On November 17, the U.S. Surgeon General, and the U.S. Department of Health and Human Services announced the stance on battling the disease of addiction, as a call to action for the country. “Alcohol and drug addiction take an enormous toll on individuals, families, and communities,” said U.S. Surgeon General Dr. Vivek Murthy. “Most Americans know someone who has been touched by an alcohol or a drug use disorder. Yet 90% of people with a substance use disorder are not getting treatment. That has to change.” Surgeon General Dr. Murthy also acknowledged that with more than 21 million Americans suffering from this disease. Let’s face it, if you do not know someone affected by this disease, you are in a very small percentage of the population. SMART Recovery started as an alternative to NA (Narcotics Anonymous) or AA (Alcoholics Anonymous) and provides a new mechanism of support and encouragement for men and women recovering from drug addiction.
Most recovering addicts are at least familiar with the 12 Step program that’s included in many programs including AA and NA.. While the 12 Step Program is based on a spiritual recovery that deals with external cues, there is also the option of following a 4 step program that can be found in SMART Recovery.
What is SMART Recovery?
Self Management and Recovery Training (SMART) is relatively new and not as well renowned as NA (Narcotics Anonymous) or AA (Alcoholics Anonymous). However, unlike the conventional 12 step program that’s long been associated with both AA and NA, SMART recovery operates on a 4 step principle that’s designed to help men and women suffering from addiction develop the necessary strategies and life-skills necessary for long, lasting recovery. Of the many tools associated with this program are the concepts of decision making, understanding a hierarchy of values, and unconditional self-acceptance. SMART Recovery includes the below 4 steps:
1. Building and maintaining one’s own motivation
2. Coping with one’s urges to us
3. Managing one’s own thoughts, behaviors, and feelings
4. Living a balanced life in sobriety
What is the Difference Between Traditional 12 Step Programs and SMART Recovery?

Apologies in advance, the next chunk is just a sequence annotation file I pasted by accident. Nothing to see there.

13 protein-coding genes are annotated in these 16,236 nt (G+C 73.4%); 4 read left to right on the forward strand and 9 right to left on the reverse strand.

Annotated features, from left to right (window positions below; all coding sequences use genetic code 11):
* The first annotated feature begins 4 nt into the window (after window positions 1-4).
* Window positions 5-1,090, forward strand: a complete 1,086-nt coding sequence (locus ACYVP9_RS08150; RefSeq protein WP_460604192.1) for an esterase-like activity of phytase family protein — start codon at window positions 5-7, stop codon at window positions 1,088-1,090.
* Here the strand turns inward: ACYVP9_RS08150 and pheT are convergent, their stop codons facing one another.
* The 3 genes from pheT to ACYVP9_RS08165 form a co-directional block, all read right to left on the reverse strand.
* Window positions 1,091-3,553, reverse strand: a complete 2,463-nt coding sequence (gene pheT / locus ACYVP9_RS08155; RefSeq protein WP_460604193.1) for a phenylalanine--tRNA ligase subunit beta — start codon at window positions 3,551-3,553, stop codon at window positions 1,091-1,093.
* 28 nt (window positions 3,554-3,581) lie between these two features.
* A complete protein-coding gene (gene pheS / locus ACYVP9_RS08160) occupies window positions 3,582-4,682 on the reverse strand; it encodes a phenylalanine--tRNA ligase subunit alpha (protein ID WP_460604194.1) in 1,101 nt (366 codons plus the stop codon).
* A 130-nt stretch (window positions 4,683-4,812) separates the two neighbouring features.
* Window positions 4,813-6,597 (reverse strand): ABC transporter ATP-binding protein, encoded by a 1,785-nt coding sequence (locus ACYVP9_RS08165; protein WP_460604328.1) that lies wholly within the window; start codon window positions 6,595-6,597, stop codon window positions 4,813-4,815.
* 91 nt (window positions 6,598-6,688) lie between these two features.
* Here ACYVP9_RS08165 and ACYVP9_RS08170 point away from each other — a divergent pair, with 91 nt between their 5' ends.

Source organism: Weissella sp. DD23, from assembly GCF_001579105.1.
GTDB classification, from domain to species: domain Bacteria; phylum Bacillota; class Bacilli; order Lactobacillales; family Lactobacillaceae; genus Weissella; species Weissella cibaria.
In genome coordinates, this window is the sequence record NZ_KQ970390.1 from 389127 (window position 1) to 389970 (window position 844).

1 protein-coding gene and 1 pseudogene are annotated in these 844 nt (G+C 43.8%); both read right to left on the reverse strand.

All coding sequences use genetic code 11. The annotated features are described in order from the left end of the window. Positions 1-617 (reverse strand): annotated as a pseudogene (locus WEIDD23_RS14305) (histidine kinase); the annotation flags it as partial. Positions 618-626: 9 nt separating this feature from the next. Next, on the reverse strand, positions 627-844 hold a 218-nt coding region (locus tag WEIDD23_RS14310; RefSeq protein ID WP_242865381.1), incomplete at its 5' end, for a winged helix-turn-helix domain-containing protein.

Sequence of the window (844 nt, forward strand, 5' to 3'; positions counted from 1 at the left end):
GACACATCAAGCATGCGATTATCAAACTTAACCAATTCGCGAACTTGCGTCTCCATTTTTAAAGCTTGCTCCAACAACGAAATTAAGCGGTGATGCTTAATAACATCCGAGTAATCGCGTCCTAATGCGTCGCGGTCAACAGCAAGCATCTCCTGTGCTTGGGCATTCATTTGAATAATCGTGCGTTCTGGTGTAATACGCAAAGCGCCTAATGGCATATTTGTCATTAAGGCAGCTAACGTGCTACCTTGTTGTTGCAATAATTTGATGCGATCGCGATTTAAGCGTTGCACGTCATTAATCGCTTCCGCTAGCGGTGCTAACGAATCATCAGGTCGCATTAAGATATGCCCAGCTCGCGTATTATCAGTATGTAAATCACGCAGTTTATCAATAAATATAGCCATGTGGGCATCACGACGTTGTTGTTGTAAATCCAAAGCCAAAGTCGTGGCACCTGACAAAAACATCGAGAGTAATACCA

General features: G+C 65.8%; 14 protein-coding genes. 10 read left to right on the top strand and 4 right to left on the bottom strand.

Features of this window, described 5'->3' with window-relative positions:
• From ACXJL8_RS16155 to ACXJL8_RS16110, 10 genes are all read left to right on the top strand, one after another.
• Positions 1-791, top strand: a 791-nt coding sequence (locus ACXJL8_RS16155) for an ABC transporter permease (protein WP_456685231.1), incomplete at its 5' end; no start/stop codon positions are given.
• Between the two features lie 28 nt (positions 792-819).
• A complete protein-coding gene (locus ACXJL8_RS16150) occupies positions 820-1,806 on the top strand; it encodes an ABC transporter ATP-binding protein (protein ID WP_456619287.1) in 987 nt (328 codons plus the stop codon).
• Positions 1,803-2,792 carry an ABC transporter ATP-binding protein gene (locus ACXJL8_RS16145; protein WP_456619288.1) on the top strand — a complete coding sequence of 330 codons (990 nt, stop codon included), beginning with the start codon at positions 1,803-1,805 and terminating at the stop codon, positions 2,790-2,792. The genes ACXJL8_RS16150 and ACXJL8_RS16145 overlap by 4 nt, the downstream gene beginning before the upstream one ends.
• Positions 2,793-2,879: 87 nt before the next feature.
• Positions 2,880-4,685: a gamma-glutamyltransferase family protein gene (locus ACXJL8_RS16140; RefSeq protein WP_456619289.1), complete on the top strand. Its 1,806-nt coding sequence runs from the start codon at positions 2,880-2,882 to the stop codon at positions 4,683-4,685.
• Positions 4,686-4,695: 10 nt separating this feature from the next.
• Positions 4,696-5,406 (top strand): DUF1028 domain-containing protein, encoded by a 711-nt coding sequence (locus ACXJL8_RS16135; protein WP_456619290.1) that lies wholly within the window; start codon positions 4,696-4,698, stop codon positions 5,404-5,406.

SMART Recovery promotes and teaches self-reliance. SMART Recovery supports the disease model approach to addiction treatment. However, the views and stance taken are to utilize and analyze one’s own actions. Smart Recovery also supports harm-reduction. While NA and AA view one as being powerless to an addiction, SMART recovery promotes courage and pro-activeness to addiction. Implementing the tool of self-empowerment is the biggest difference between this and the 12 Step Program. SMART Recovery acknowledges that treatment is different for everyone while supporting abstaining from mind-altering substances.
Both the 12 Step Programs and the 4 Step Programs agree that addiction is a progressive disease that turns deadly without achieving sobriety. The 12 Step Program’s focus is on the external “locus of control”, focusing on outside events and situations that remain outside of our control. The 4 Step SMART Recovery program’s focus is on the internal locus of control, where we have control over our own choices and power over some of the circumstances in our own lives. By understanding the motivation behind one’s thought and actions, the basis is to focus on personal issues and to empower one with the tools necessary to work through them.
SMART Recovery Focuses on Self Empowerment
SMART Recovery recognizes that spirituality is a personal choice for everyone and unlike Alcoholics Anonymous and Narcotics Anonymous, spirituality is not a focus of this program. By putting the focus of one’s recovery into their own hands, one acquires and possesses the tools and life-skills to promote lasting sobriety and recovery. SMART Recovery promotes understanding of one’s self on a personal level.
SMART Recovery also employs seven stages of change. These stages include: pre-contemplation, determination or preparation, action, maintenance, relapse, and termination. With addictive behavior being defined as an over-involvement with a substance or activity, these stages allow a person suffering to have the tools necessary to bring themselves away from this behavior.
SMART Recovery, along with the traditional 12 Step Programs, believe that the results of one’s success is completely dependent on the person. But, unlike NA or AA, SMART believes that anyone, at any stage in their addiction, can be successful in their recovery by using psychiatric medications or medicine assisted treatments (MAT) while in the program. This includes Suboxone, Methadone and Naltrexone.